There’s no steering around it — driveways play a big role in your home’s appearance. Small wonder: They’re sizeable features. A typical 20-by-40-ft. suburban driveway occupies about 800 sq. ft. of front yard — almost half a tennis court. Yet we often regard these hardworking necessities simply as slabs of concrete. With a little imagination, however, you can cook up a great-looking driveway that’ll boost curb appeal and help preserve the value of your property. Here are some ideas:
Above: A mix of hardy ground covers and paving bricks creates a tidy driveway that melts into the surrounding landscape. Solid brickwork forms tracks outlined with tough-as-nails ground covers that can take an occasional misplaced tire. Rugged ground covers include blue star creeper (Isotoma fluviatilis) and Corsican mint (Mentha requienii). Credit: Gast Architects/Arterrra LLP, Landscape Architects/John Sutton Photography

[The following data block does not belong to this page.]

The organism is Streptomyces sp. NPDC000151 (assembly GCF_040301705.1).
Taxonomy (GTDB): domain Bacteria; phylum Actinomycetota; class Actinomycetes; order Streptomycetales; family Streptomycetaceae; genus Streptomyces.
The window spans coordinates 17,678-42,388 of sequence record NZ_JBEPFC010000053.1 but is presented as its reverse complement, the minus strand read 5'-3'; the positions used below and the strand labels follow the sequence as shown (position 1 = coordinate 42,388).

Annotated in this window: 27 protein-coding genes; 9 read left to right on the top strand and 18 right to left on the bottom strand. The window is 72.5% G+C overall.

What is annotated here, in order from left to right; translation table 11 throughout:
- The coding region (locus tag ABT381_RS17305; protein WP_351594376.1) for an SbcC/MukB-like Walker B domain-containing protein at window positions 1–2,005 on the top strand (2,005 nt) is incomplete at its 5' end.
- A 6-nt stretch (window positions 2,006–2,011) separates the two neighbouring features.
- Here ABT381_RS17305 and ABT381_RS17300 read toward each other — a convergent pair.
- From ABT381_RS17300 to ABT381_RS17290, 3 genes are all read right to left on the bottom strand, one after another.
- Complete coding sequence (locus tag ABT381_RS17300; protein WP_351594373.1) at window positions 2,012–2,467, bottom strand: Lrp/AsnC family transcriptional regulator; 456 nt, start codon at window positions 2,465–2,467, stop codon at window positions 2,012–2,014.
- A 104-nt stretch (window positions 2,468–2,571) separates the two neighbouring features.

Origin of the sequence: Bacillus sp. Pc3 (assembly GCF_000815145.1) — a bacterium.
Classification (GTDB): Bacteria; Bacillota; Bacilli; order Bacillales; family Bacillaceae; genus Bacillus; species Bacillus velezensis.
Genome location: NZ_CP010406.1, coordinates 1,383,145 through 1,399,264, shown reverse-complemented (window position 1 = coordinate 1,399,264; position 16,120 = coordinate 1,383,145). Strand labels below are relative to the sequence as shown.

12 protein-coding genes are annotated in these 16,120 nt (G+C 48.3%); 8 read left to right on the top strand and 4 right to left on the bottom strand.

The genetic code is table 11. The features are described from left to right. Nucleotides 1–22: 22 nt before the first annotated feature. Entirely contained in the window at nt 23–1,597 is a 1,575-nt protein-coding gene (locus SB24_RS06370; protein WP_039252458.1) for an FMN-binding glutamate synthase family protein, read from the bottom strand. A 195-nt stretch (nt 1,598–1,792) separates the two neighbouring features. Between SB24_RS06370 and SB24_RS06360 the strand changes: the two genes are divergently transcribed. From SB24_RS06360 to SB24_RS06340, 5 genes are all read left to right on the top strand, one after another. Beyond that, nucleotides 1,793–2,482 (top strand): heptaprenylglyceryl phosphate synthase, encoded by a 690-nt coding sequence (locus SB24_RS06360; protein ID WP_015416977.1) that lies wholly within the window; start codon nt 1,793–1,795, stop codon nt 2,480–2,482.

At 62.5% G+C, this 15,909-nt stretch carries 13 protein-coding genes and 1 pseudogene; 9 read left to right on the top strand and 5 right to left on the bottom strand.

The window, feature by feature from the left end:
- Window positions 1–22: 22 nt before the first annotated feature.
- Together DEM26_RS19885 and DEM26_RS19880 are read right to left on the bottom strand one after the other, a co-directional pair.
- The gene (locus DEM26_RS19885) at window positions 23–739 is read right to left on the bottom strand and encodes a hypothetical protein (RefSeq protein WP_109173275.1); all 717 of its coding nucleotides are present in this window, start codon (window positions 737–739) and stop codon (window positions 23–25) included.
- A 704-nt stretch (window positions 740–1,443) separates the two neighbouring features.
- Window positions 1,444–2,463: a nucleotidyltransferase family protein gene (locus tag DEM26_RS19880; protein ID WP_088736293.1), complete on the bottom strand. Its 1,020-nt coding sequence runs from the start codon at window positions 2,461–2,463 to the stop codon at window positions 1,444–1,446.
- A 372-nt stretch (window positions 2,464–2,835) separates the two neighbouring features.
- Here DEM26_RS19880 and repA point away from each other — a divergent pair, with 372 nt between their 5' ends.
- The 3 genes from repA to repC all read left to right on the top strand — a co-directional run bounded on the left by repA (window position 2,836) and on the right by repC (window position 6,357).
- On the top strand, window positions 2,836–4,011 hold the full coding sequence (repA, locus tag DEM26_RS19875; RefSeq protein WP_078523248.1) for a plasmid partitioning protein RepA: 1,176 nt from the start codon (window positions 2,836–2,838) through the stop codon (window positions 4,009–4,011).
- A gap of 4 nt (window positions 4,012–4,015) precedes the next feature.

Driveway in Motion
A few simple design elements, such as these concentric circles, add a nice helping of curb appeal. The construction of a brick or concrete paver driveway is similar to that of a patio
, costing about $15 per sq. ft., including installation. Credit: Scott Miller/Flickr
A Truly Green Driveway
Durable porous pavers are concrete or plastic blocks designed with holes that let you plant vegetation inside the blocks, creating a “living” driveway. Porous pavers are an environmentally friendly choice: They let rain pass through to the ground underneath, reducing runoff that makes your yard soggy and carries pollutants to waterways. Credit: Green Innovations
Fun with Faux
Why use low-cost asphalt when you can have brick? Hey, wait a minute — this IS asphalt! Stamped and colored to mimic good old red brick, this asphalt driveway costs about half what real brick will cost to install.
Credit: Design Paving
Lighten Up Your Driveway
Low-voltage paver lights feature tough resin lenses that withstand traffic. The lights are set flush with the surrounding pavers. A 14-light kit featuring 4-by-8-inch pavers, a transformer, cable, and connectors costs $200 to $300. It’s perfect for DIY jobs, such as decorative driveway borders. Credit: Kerr Lighting by SEK/Surebond
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